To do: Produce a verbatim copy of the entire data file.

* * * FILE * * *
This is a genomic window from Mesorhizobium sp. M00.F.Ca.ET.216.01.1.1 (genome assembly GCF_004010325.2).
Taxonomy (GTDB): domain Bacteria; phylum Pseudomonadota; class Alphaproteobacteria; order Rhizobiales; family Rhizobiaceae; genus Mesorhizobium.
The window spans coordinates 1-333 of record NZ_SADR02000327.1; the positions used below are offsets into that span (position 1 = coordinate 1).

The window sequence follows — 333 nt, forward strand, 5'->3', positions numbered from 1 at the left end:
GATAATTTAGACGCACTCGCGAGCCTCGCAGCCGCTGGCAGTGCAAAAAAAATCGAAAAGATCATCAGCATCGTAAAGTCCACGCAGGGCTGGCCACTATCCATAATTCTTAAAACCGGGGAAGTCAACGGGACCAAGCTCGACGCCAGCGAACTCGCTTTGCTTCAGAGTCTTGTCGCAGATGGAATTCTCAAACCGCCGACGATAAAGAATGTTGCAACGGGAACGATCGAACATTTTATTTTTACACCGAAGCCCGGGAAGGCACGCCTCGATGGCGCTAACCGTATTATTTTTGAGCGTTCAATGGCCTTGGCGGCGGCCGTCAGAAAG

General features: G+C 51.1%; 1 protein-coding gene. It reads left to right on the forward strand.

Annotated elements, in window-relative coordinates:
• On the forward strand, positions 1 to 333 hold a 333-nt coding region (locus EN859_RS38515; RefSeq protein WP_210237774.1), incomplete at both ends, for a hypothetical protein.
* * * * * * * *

This is a genomic window from Mesorhizobium sp. M00.F.Ca.ET.216.01.1.1 (genome assembly GCF_004010325.2).
Taxonomy (GTDB): domain Bacteria; phylum Pseudomonadota; class Alphaproteobacteria; order Rhizobiales; family Rhizobiaceae; genus Mesorhizobium.
The window spans coordinates 1-333 of record NZ_SADR02000327.1; the positions used below are offsets into that span (position 1 = coordinate 1).

The window sequence follows — 333 nt, forward strand, 5'->3', positions numbered from 1 at the left end:
GATAATTTAGACGCACTCGCGAGCCTCGCAGCCGCTGGCAGTGCAAAAAAAATCGAAAAGATCATCAGCATCGTAAAGTCCACGCAGGGCTGGCCACTATCCATAATTCTTAAAACCGGGGAAGTCAACGGGACCAAGCTCGACGCCAGCGAACTCGCTTTGCTTCAGAGTCTTGTCGCAGATGGAATTCTCAAACCGCCGACGATAAAGAATGTTGCAACGGGAACGATCGAACATTTTATTTTTACACCGAAGCCCGGGAAGGCACGCCTCGATGGCGCTAACCGTATTATTTTTGAGCGTTCAATGGCCTTGGCGGCGGCCGTCAGAAAG

General features: G+C 51.1%; 1 protein-coding gene. It reads left to right on the forward strand.

Annotated elements, in window-relative coordinates:
• On the forward strand, positions 1 to 333 hold a 333-nt coding region (locus EN859_RS38515; RefSeq protein WP_210237774.1), incomplete at both ends, for a hypothetical protein.